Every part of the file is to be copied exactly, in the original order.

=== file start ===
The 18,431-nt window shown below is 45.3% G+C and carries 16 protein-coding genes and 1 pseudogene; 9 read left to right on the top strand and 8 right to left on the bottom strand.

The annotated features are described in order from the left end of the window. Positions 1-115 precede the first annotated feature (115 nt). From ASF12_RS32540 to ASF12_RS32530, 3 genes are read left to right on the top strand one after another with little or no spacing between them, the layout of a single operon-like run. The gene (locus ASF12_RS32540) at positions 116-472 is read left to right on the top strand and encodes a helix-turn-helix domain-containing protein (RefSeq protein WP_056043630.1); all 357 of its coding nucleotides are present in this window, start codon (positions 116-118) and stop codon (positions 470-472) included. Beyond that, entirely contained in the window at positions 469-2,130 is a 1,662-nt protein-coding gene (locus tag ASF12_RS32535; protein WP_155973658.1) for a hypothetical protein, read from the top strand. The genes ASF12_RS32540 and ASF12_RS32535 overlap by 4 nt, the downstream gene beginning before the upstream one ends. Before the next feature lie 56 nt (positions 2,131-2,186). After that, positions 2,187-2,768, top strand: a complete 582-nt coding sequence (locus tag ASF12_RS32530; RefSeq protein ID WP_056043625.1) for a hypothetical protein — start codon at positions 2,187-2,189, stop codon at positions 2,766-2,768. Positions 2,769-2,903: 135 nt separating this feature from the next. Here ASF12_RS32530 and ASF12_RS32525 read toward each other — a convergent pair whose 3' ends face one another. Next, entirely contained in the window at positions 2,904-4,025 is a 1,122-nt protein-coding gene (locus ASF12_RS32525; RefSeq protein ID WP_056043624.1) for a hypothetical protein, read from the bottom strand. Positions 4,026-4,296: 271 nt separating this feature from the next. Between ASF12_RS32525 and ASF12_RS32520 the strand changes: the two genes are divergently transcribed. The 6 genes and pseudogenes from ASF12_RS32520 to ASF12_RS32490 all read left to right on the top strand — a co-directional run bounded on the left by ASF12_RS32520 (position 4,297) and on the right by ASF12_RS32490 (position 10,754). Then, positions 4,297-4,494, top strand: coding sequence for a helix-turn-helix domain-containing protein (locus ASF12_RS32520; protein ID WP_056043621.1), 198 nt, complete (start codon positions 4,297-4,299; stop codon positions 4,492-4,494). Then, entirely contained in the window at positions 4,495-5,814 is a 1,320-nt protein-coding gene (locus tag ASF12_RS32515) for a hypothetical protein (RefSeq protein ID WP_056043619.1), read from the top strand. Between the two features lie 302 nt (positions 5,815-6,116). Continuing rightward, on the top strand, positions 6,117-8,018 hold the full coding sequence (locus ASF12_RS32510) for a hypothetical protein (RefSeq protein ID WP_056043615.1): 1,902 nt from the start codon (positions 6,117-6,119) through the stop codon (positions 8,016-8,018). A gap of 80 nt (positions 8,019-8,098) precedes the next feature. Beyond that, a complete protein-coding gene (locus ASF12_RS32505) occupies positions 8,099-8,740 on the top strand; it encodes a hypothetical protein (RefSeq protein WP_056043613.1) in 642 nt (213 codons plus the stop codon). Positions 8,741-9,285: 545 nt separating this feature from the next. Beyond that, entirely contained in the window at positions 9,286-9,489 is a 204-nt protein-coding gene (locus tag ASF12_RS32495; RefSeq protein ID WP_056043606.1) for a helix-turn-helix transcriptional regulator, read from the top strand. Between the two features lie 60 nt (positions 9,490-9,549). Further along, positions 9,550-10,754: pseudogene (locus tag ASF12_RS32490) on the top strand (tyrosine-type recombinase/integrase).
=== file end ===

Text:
The 18,431-nt window shown below is 45.3% G+C and carries 16 protein-coding genes and 1 pseudogene; 9 read left to right on the top strand and 8 right to left on the bottom strand.

The annotated features are described in order from the left end of the window. Positions 1-115 precede the first annotated feature (115 nt). From ASF12_RS32540 to ASF12_RS32530, 3 genes are read left to right on the top strand one after another with little or no spacing between them, the layout of a single operon-like run. The gene (locus ASF12_RS32540) at positions 116-472 is read left to right on the top strand and encodes a helix-turn-helix domain-containing protein (RefSeq protein WP_056043630.1); all 357 of its coding nucleotides are present in this window, start codon (positions 116-118) and stop codon (positions 470-472) included. Beyond that, entirely contained in the window at positions 469-2,130 is a 1,662-nt protein-coding gene (locus tag ASF12_RS32535; protein WP_155973658.1) for a hypothetical protein, read from the top strand. The genes ASF12_RS32540 and ASF12_RS32535 overlap by 4 nt, the downstream gene beginning before the upstream one ends. Before the next feature lie 56 nt (positions 2,131-2,186). After that, positions 2,187-2,768, top strand: a complete 582-nt coding sequence (locus tag ASF12_RS32530; RefSeq protein ID WP_056043625.1) for a hypothetical protein — start codon at positions 2,187-2,189, stop codon at positions 2,766-2,768. Positions 2,769-2,903: 135 nt separating this feature from the next. Here ASF12_RS32530 and ASF12_RS32525 read toward each other — a convergent pair whose 3' ends face one another. Next, entirely contained in the window at positions 2,904-4,025 is a 1,122-nt protein-coding gene (locus ASF12_RS32525; RefSeq protein ID WP_056043624.1) for a hypothetical protein, read from the bottom strand. Positions 4,026-4,296: 271 nt separating this feature from the next. Between ASF12_RS32525 and ASF12_RS32520 the strand changes: the two genes are divergently transcribed. The 6 genes and pseudogenes from ASF12_RS32520 to ASF12_RS32490 all read left to right on the top strand — a co-directional run bounded on the left by ASF12_RS32520 (position 4,297) and on the right by ASF12_RS32490 (position 10,754). Then, positions 4,297-4,494, top strand: coding sequence for a helix-turn-helix domain-containing protein (locus ASF12_RS32520; protein ID WP_056043621.1), 198 nt, complete (start codon positions 4,297-4,299; stop codon positions 4,492-4,494). Then, entirely contained in the window at positions 4,495-5,814 is a 1,320-nt protein-coding gene (locus tag ASF12_RS32515) for a hypothetical protein (RefSeq protein ID WP_056043619.1), read from the top strand. Between the two features lie 302 nt (positions 5,815-6,116). Continuing rightward, on the top strand, positions 6,117-8,018 hold the full coding sequence (locus ASF12_RS32510) for a hypothetical protein (RefSeq protein ID WP_056043615.1): 1,902 nt from the start codon (positions 6,117-6,119) through the stop codon (positions 8,016-8,018). A gap of 80 nt (positions 8,019-8,098) precedes the next feature. Beyond that, a complete protein-coding gene (locus ASF12_RS32505) occupies positions 8,099-8,740 on the top strand; it encodes a hypothetical protein (RefSeq protein WP_056043613.1) in 642 nt (213 codons plus the stop codon). Positions 8,741-9,285: 545 nt separating this feature from the next. Beyond that, entirely contained in the window at positions 9,286-9,489 is a 204-nt protein-coding gene (locus tag ASF12_RS32495; RefSeq protein ID WP_056043606.1) for a helix-turn-helix transcriptional regulator, read from the top strand. Between the two features lie 60 nt (positions 9,490-9,549). Further along, positions 9,550-10,754: pseudogene (locus tag ASF12_RS32490) on the top strand (tyrosine-type recombinase/integrase).